Cryptocurrency Project OneCoin Denies Ponzi and Pyramid Scheme Claims
OneCoin is purportedly a cryptocurrency Ponzi scheme project, that raised hundreds of millions of dollars worldwide by luring investors with the promise of big returns and minimal risk. An investigation by the United States found that the project’s founders had generated 3.353 billion euros ($3.769 billion) in sales revenue.
In April, a church in the Pacific nation of Samoa became at the center of scrutiny after ministers had invited OneCoin to speak to its congregation. Notably, Samoa’s central bank banned any activities involving the scheme in 2018, but representatives nonetheless succeeded in approaching the Samoa Worship Centre and pitched their purportedly fraudulent investment products.
Following an investigation by the Samoa central bank into the company, OneCoin reportedly sent a letter to the Samoa Observer, in which it denied claims that it laundered funds through New Zealand to Samoa, and refuted allegations that the organization is a Ponzi scheme.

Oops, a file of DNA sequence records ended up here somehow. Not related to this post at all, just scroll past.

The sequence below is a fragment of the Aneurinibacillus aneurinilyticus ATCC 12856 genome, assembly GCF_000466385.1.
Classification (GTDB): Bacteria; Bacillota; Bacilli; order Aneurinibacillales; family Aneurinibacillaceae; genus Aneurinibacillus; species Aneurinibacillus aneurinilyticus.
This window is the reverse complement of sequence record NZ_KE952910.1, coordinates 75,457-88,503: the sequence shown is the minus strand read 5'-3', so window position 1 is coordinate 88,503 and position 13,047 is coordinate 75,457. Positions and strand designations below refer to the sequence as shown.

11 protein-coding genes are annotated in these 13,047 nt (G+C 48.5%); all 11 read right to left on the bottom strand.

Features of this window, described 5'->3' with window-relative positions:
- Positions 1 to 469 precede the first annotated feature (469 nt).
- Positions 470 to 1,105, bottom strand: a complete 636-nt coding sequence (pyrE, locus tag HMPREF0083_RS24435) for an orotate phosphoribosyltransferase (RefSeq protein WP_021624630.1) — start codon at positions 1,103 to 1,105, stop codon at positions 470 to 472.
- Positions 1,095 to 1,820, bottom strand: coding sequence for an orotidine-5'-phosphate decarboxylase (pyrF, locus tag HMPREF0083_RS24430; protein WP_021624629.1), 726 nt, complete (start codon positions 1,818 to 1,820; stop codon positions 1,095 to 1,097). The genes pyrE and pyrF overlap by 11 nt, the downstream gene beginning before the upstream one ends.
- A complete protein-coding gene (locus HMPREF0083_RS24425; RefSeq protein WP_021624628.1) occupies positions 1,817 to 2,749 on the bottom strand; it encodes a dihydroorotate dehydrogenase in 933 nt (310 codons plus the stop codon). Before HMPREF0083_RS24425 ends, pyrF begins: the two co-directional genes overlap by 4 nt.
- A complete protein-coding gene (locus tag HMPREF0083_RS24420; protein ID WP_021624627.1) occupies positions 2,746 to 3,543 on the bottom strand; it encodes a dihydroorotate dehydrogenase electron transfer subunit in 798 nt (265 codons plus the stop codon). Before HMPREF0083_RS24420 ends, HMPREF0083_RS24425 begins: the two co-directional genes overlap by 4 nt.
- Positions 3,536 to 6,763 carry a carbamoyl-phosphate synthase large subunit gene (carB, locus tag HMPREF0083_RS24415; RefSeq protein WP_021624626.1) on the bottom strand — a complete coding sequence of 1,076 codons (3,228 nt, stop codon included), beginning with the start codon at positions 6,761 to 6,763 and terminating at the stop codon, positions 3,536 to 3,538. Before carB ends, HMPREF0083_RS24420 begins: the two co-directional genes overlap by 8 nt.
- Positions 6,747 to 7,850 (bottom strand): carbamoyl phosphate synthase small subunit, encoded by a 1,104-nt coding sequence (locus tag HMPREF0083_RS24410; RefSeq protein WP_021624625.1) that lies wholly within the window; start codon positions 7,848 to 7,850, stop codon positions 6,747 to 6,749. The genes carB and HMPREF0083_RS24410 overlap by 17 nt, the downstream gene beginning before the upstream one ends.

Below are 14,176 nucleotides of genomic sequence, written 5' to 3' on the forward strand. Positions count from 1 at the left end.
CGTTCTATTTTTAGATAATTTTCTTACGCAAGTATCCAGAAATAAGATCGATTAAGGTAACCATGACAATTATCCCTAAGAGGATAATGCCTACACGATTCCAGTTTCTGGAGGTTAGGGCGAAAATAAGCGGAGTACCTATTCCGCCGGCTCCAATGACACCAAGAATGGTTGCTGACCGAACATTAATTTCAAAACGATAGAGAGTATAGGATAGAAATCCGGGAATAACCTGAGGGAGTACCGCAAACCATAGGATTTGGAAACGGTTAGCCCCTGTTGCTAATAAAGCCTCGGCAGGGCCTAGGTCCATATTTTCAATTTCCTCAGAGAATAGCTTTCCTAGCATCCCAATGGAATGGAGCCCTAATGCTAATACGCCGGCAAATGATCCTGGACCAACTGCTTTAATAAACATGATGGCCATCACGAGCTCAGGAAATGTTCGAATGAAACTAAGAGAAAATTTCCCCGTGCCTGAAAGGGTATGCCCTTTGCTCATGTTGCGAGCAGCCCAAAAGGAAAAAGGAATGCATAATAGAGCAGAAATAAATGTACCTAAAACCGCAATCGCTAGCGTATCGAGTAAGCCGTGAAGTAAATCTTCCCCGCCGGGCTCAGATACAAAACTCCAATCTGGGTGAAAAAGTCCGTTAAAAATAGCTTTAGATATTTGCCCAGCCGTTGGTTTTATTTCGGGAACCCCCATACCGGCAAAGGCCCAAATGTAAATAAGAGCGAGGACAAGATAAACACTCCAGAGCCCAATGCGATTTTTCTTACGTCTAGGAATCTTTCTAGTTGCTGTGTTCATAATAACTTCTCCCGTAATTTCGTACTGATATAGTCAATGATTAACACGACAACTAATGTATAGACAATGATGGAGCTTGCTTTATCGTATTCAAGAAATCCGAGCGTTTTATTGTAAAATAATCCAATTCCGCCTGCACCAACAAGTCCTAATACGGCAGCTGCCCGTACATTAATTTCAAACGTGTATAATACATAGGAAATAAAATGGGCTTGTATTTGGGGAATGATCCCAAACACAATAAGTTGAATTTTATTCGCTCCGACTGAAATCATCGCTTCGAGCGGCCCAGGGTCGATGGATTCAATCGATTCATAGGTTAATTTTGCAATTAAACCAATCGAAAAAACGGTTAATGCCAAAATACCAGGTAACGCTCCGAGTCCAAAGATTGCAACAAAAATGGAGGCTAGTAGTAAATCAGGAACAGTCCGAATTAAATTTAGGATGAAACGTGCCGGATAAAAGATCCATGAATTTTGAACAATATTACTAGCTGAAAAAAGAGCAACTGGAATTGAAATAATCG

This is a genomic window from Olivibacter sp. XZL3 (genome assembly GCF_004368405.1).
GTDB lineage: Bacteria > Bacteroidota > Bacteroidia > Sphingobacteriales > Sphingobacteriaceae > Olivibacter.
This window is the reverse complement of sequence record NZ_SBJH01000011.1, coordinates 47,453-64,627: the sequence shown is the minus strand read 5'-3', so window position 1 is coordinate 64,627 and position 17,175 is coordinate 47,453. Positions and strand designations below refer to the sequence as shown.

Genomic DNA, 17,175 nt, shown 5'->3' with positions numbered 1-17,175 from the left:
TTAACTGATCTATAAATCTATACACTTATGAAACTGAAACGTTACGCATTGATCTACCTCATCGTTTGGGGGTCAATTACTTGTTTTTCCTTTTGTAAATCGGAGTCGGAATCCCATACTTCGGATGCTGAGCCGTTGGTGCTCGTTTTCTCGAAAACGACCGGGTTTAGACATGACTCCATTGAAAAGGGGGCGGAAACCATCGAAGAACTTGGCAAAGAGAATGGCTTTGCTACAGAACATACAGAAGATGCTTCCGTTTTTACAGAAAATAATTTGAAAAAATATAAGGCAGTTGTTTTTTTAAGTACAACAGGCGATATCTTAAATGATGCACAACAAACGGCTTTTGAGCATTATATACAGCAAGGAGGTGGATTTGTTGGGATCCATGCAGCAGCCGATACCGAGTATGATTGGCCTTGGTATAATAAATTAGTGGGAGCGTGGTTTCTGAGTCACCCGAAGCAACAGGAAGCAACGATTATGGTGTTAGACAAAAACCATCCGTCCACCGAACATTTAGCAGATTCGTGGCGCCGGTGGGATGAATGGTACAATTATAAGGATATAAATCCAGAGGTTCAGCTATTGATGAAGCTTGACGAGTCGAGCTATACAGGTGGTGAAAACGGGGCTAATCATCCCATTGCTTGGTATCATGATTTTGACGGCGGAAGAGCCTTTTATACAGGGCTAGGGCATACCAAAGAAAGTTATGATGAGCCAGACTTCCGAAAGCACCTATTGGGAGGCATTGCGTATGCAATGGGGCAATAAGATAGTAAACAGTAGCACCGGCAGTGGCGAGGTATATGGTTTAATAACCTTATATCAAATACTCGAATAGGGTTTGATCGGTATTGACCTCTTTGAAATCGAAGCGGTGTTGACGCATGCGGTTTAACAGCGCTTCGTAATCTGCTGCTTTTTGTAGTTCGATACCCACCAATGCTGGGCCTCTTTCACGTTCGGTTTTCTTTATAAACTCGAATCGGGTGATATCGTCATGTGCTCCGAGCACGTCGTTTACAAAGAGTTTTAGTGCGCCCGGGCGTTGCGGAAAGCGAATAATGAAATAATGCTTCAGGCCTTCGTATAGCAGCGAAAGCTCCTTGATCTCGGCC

The company explains that it is “a centralized, closed source cryptocurrency. The closed system has strict AML and CFT (Anti-Money Laundering and Combating the Financing of Terrorism) policies as well as KYC (Know-Your-Customer) implementation and, as in our case, prevents anonymous transactions.”
OneCoin argues that such criteria preclude the company from being a Ponzi scheme, and adds that “by accepting the contract, the user becomes an independent, self-employed business owner.” The company thus does not consider itself responsible for the activities performed by its users in Samoa and New Zealand. OneCoin also said:
“Let it be clear that neither OneCoin nor OneLife companies have organization, representation or employees in Samoa and New Zealand. No one has authority to act or make statements on company’s behalf in Samoa and New Zealand.”
Earlier in May, Cointelegraph reported that former OneCoin investor Christine Grablis is suing OneCoin for fraud, seeking damages and a class action suit to represent other investors purportedly defrauded by the project.